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  4. @Pat hi Pat. What i understand is that: (A) there was an Outer and Inner Circle Order. This is a two tier system, beyond cups of tea. It is irrational to assume that the function of an Inner Circle was only for cups of tea and chats. Logically an Inner Circle means novices and adepts, i.e group workings.

    To add to Tereschenko OMS grade comment:

    1. Leo Vinci told me he was initiated High Priest of the OMS.
    2. Douglas Stark told me that grades were given out in a non-formal manner.
    3. Nigel Jackson (the famous UK occult author) has implied to grade system, based upon the Inner Circle.

    additionally

    4. I think Michael Howard, but are not certain.. i.e Brother Aslan
    5. According to what I understand from my information from Dr Robert Word, Bourke also acquired adeptus grade in the OMS.

    There are more names for you Pat. I think that instead of anyone making comments that seem to be designed to undermine or negate Tereschenko claim, or to take this side or that side, the logical and right thing is to find out why the inconsistenty. If I am mistaken about there being adepts in the OMS, then it is not in negation of what i have heard, just what I have misunderstood.

    And that Pat requires an explanation, not the he said, she said infantile arguementive BS which gets no one anywhere.

    My personal opinion, is that given the lenght of duration of the OMS that changes in membership and activities of any group do not remain cast in stone.

    The ONLY way to find out truth, is to have a complete list of Inner Circle membership, from the foundation of the OMS until its closure. And if that is not possible, then the next best thing, is to have all the years of OMS Inner Circle duration covered with some membership. Otherwise we just get a scatter approach with large blanks in its history. Good research looks across the generations, and does not miss out large periods of history. And good research also explains why contridictions. Only then will we have a truthful and more correct knowledge of the workings of the Inner Circle, and what any grades were when given.

    Additionally to say that the OMS did not produce adepts, kind of disrespects Montalban IMO as it kind of implies that Montalban was a failure as a teacher.

    Like you Pat, I am also a firm believer in following the evidence. That is complete evidence, not piece-meal selective bits and pieces.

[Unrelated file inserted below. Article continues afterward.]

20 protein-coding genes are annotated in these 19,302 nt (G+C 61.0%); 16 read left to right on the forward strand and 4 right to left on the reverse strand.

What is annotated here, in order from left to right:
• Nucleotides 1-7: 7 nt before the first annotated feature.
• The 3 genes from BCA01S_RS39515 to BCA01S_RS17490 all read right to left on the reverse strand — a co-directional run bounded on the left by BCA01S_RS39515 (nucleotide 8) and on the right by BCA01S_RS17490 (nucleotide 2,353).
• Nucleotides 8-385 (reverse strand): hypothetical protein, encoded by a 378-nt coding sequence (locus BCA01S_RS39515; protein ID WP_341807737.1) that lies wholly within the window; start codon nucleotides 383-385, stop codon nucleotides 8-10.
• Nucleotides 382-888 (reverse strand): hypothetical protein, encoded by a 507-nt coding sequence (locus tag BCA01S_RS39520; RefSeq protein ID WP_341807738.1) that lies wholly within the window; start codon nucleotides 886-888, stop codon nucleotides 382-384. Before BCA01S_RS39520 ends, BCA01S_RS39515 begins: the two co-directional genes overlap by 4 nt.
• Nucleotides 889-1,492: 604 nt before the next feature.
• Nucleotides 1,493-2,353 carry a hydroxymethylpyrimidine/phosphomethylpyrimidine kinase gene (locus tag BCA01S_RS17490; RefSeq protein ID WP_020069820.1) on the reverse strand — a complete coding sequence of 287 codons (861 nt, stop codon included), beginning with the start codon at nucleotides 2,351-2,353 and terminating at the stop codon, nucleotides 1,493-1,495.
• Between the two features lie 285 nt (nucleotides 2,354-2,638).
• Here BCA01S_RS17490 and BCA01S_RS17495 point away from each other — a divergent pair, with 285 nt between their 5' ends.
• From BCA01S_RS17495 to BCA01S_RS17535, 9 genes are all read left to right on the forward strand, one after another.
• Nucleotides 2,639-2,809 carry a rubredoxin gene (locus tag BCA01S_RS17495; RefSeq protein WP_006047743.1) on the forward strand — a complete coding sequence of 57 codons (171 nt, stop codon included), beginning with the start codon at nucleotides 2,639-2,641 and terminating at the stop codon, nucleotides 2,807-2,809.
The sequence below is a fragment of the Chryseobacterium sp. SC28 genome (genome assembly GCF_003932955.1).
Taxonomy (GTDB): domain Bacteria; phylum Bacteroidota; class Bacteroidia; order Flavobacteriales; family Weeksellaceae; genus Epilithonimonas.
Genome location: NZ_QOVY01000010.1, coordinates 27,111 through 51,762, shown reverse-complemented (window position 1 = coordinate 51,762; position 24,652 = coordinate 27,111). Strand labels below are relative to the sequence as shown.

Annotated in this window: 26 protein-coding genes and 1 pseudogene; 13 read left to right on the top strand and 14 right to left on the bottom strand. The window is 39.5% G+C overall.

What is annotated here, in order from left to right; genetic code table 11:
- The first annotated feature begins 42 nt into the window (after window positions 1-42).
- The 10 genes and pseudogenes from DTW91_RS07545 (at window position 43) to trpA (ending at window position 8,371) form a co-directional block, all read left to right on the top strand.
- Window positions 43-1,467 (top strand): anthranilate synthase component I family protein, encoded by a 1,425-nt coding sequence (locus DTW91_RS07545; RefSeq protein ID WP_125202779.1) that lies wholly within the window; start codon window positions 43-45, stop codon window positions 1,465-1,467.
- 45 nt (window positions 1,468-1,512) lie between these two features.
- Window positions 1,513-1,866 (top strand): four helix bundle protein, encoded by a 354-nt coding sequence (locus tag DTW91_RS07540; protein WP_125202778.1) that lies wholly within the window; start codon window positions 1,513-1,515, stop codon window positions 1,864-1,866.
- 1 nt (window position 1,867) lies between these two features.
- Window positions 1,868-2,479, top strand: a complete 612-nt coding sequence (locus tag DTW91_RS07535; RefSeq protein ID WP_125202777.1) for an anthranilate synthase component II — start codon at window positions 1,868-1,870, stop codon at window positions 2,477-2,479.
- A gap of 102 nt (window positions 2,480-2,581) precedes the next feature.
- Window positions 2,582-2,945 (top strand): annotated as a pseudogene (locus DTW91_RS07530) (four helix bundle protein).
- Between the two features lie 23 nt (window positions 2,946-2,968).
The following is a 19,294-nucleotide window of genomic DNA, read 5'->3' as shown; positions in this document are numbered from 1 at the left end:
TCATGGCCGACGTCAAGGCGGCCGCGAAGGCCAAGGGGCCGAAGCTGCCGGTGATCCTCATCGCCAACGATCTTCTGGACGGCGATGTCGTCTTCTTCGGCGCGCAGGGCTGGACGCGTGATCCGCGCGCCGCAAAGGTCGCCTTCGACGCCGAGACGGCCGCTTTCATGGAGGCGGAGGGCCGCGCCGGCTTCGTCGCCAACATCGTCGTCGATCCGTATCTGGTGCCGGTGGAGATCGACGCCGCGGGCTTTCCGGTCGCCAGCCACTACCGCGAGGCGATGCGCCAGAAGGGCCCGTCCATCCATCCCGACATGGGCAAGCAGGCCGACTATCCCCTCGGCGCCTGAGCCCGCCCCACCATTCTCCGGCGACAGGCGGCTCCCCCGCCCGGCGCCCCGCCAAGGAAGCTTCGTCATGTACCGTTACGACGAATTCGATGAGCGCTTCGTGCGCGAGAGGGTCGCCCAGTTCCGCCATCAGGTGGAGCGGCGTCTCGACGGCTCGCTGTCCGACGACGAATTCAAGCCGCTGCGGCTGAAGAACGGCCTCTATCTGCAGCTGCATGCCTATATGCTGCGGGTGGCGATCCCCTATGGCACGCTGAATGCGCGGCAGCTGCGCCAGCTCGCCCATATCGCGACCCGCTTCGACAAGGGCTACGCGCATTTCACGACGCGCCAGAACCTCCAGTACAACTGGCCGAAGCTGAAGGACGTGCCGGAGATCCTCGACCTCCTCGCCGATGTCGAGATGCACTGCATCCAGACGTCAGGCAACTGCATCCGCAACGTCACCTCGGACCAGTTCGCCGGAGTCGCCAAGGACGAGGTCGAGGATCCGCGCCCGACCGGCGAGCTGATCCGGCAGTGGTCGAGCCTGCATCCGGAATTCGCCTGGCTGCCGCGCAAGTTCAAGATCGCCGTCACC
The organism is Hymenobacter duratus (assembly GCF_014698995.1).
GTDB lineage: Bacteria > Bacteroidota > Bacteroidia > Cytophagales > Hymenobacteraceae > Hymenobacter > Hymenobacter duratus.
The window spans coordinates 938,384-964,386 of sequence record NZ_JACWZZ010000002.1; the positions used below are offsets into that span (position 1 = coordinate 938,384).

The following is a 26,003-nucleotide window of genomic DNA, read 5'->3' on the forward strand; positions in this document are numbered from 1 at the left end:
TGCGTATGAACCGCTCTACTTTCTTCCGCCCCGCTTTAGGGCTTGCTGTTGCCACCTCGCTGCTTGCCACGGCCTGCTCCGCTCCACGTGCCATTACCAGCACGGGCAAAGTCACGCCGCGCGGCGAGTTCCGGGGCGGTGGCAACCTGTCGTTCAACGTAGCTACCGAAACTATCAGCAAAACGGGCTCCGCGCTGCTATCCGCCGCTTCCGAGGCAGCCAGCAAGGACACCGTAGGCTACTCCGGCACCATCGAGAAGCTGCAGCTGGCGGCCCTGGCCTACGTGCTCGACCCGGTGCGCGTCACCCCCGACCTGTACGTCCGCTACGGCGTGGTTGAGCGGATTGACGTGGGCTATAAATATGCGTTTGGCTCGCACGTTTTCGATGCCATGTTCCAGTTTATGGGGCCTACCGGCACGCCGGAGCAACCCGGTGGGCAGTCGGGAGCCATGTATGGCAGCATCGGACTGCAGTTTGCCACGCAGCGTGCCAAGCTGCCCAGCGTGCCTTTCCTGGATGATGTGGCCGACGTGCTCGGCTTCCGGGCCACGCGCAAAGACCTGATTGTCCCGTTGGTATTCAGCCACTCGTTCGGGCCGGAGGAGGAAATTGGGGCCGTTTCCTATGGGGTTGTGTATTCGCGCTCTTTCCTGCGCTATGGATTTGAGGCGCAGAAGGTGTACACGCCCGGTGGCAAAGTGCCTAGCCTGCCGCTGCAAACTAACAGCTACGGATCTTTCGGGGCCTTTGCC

Cheers
    Lenny








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    1. @Pat

      Typos in .2 should say 'Alfred Douglas'

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  5. Hi Lenny
    Inner Circle in this case does not mean grades or anything like it. Madaline was a vocal opponent of such things. She also used to take the piss out of people who used them. It is a bit like saying.... "Nick Farrell hates Apple publicly... but uses Apple gear at home."
    I have had it pretty much confirmed that "inner circle" was more like "friends" (which is how the term is also used). They were people who finished the course and remained close to Madeline and saw her reasonably often.
    From what I have picked up from the others in her circle, is that Madaline was very much a 21st century solo magician and what she taught was ungraded solo magic. No structure just doing stuff.
    The difficulty from a research point of view is that your comments go against what some of these other people have told others (and in one case me). It might be that you are seeing things from a GD symbolic language (where grades mean something different). The OMS seems to have a different language from us.

    Pat Arthy describes one of Madaline's "Inner Circle" meetings in the book:
    "When we arrived at Madaline's flat several people were already there. Madaline pointed to the coffee table and said we needed to consecrate this talisman, so lets get started. Madaline did not bother erecting sacred space or calling on inner guardians. She thought that the best way was to attune to the angels using symbols... If the talisman had been made in accordance to Madaline's instructions it would be attuned to the proper angelic current..."